Stories - Centrepiece
of a new era
new journey has begun for 36 and 37 Squadrons after more than
40 years of shared history and a successful partnership, reports
FLGOFF Eamon Hamilton.
Volume 48, No. 22, November 30, 2006
By FLGOFF Eamon Hamilton
SALUTE: 36 and 37SQNs march past in slow time as the
Escort Squadron presents arms during the Change of Command
Photo by LAC Ben Dempsterk
STAND: 37SQN clerk LACW Amelia Kelder and 36SQN pilot
FLGOFF Adam DArcy join forces on the flightline at
RAAF Base Richmond before the two squadrons part ways.
Photo by LAC Ben Dempster
HAND: FLTLTs Matthew Nunn and FLTLT Wayne Baylis from
36SQN transit to Banda Aceh airport as part of Operation
Photo by LS Phillip Cullinan
ENTRY: A 37SQN Hercules emerges from the dust after
landing in Afghanistan with a load of supplies for the Australian
Reconstruction Task Force.
Photo by CPL Ricky Fuller
FOR more than 40 years, 36 and 37 Squadrons have been synonymous
with the Lockheed Hercules and RAAF Base Richmond.
That partnership came to an end on November 17 when 36SQN bid
farewell to Richmond and relinquished its fleet of C-130Hs, ahead
of a move to RAAF Base Amberley.
All 24 of the Air Forces C-130H and C-130J models have come
under the command of 37SQN at Richmond, while 36SQN stands on
the verge of accepting its first of four Boeing C-17 Globemaster
The new era of Air Force air lift capability was celebrated with
a Change of Command Parade at Richmond on November 17, reviewed
by CAF AIRMSHL Geoff Shepherd and attended by ACAUST AVM John
Quaife, many former COs and members of both squadrons.
Personnel from 36 and 37SQNs marched before a crowd of family
members, base personnel and representatives of the 36SQN Association.
Both squadrons have forged a reputation in their support of ADF
operations as ready to go at a moments notice, and many
at the parade noted with some irony that a scheduled Hercules
fly-over of the parade was cancelled due to the ADFs rapid
deployment to Tonga.
Aside from recognising the new roles of the squadrons, the parade
was a chance to welcome new COs for both units.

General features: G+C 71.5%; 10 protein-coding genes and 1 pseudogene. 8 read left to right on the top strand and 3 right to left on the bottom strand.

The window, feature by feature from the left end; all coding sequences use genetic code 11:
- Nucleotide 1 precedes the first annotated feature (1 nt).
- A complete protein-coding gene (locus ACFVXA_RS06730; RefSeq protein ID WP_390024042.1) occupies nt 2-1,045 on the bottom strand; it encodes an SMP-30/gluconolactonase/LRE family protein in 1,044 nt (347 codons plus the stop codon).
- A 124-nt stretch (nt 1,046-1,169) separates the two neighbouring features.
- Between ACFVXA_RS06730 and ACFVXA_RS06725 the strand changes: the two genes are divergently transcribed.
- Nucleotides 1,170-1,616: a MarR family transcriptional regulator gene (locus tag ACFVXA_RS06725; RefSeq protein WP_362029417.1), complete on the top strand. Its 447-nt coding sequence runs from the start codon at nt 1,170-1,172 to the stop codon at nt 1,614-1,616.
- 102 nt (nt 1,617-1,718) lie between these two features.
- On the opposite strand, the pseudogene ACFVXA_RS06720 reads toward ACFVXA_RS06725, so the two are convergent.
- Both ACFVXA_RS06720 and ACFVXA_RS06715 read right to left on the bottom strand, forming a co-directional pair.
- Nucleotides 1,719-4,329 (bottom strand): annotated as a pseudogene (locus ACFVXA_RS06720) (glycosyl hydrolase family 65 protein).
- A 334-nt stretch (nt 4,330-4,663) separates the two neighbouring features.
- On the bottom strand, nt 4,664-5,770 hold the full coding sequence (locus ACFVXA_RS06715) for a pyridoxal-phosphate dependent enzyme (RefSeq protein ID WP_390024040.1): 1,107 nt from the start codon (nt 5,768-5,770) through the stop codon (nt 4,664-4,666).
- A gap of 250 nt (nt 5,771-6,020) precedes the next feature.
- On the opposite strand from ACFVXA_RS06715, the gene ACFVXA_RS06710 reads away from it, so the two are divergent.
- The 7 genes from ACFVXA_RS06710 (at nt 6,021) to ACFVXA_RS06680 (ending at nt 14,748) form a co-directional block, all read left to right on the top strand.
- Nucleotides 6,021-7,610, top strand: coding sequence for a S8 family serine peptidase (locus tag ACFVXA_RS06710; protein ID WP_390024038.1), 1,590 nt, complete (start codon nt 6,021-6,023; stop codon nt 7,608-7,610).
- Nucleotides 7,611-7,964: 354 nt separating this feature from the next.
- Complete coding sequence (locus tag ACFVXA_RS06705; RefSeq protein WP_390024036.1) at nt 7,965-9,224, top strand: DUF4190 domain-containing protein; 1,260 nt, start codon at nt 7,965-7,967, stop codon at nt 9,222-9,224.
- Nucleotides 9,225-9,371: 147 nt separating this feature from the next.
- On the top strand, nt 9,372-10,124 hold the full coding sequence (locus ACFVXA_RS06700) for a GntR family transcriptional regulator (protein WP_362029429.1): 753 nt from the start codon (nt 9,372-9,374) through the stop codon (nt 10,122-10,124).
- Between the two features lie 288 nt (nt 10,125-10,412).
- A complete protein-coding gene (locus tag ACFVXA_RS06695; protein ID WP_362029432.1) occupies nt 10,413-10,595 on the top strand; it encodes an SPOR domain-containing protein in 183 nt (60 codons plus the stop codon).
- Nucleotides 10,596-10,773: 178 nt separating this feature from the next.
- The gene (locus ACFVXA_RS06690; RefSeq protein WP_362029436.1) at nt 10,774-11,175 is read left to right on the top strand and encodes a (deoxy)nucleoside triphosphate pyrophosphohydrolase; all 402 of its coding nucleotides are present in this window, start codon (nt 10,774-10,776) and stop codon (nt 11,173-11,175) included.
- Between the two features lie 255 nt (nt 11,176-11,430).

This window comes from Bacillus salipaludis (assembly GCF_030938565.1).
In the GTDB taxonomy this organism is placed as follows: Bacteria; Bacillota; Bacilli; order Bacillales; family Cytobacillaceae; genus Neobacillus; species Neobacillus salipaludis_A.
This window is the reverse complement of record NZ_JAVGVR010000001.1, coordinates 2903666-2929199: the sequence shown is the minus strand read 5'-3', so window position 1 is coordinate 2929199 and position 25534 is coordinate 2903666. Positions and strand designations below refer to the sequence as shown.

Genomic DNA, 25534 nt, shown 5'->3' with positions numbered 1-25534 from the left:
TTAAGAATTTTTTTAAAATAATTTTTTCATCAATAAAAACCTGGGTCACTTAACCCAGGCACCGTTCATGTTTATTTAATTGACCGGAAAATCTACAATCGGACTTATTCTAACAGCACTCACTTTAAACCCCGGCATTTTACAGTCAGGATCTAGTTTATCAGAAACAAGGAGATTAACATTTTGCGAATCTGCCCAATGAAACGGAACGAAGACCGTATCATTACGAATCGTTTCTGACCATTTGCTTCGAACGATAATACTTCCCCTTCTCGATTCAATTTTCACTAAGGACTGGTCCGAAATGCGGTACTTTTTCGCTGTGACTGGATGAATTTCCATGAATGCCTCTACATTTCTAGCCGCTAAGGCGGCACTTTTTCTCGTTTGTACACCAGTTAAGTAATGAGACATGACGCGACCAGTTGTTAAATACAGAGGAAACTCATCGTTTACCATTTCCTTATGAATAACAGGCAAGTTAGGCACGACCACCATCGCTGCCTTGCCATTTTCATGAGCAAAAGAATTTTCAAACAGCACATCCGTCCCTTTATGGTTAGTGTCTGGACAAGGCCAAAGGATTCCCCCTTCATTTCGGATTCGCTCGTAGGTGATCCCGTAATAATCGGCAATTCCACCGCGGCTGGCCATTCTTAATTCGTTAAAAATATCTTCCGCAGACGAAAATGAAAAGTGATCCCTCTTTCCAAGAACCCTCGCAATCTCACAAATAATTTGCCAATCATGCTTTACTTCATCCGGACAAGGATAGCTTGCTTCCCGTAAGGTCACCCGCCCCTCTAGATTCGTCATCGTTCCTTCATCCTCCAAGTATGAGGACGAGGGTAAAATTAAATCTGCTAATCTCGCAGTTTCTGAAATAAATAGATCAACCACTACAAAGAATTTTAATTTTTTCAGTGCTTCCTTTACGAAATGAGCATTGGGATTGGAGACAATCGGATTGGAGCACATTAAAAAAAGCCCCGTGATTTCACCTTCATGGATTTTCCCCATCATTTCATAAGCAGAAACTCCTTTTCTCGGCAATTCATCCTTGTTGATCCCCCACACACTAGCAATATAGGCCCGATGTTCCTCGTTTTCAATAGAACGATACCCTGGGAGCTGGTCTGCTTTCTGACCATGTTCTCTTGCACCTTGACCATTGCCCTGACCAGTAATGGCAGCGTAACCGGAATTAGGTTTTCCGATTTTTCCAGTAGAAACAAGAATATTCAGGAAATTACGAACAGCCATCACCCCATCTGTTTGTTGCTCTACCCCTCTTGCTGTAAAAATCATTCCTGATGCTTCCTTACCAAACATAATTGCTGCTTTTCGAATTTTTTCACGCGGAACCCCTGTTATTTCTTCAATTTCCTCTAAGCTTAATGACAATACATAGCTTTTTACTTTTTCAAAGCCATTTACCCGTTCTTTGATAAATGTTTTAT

Former 36SQN CO WGCDR Paul Nicholas has replaced WGCDR Tim Innes
as 37SQN CO. WGCDR Innes was promoted to GPCAPT at the parade
and will now command 84WG.
WGCDR Linda Corbould assumed command of 36SQN and was tasked to
reform 36SQN at Amberley in preparation for the arrival of the
C-17 at its new base on December 6.
After the new 36SQN was formally farewelled from the parade ground,
the remaining three flights were ordered to form 37SQN, and a
short drill manoeuvre was executed to symbolise the integration
of the C-130H and C-130J capabilities within the one squadron.
The achievement is yet another milestone for 36SQN, which became
the first foreign operator of the Lockheed Hercules in 1958
flying the C-130A at Richmond.
In 1966, 37SQN joined the ranks of Hercules operators with 12
C-130Es. Both squadrons have subsequently traded up with their
Hercules models 36SQN receiving the C-130H in 1977, and
37SQN taking delivery of the C-130J-30 from 1999.
For the past 40 years, the squadrons have fulfilled an individual
role with the Hercules 36SQN focused on tactical operations,
and 37SQN on strategic airlift.
But that paradigm shifted on November 17, and was acknowledged
Speaking at the parade, AIRMSHL Geoff Shepherd said, Today
marks the beginning of a new chapter in the history of airlift
capability in the Air Force, as we reorganise two of our hardest-working
squadrons to best meet the challenges of a rapidly- changing air
As long as I can remember, and even before, the air lift
force of the Air Force has operated two C-130 Hercules squadrons
to meet the bulk of the ADFs airlift needs, he said.
It was, quite simply, a fundamental part of how we did business
in the Air Force.
By amalgamating the two C-130 types into the one squadron,
we have created a true super squadron, with 20 aircraft
and close to 500 personnel. A new era has dawned for both squadrons.
AIRMSHL Shepherd said he hoped that the remaining C-130Hs would
be retired in the near future, and be replaced with
a smaller number of C-130Js.
A snapshot of our Herculean history:
stood up at Laverton on March 11, 1942, flying Douglas DC-2
to Essendon on July 14, 1942, and tasked to transport personnel
and stores to Port Moresby.
to Townsville on November 8, 1942, and received DC-3 Dakota
aircraft January 19, 1943.
36 Air Ambulance Flight formed in November 1945 and the squadron
commenced tri-weekly services to Tokyo and Hiroshima.
disbanded on March 8, 1953, and reformed on March 9 at Iwakuni,
Japan, when No. 30 Transport Unit stood up as the new 36SQN.
to RAAF Base Fairbairn in July 1955 and then moved to Richmond
on August 18, 1958, where it received its C-130A model Hercules.
its Standard from His Royal Highness the Duke of Edinburgh on
April 1, 1971.
were replaced with C-130H model in July 1978.
stood up at Laverton on July 15, 1943, flying Lockheed Lodestar
1944, 37SQN flew into New Guinea and Dutch New Guinea. Dakotas
replaced the Lodestars in March 1945 and 37SQN commenced a courier
run between Darwin and Morotai in Indonesia.
to Schofields in July 1946 and took over the service to Japan,
as well as services to Lae and Rabaul.
disbanded on February 24, 1948.
at RAAF Base Richmond flying C-130Es on February 21, 1966, and
commenced transport flights into New Guinea and Butterworth,
37SQN C-130 was the first Australian transport aircraft into
Vung Tau on February 5, 1967, and its aircraft supported the
Australian withdrawal in December 1972.
the C-130J model in 1999.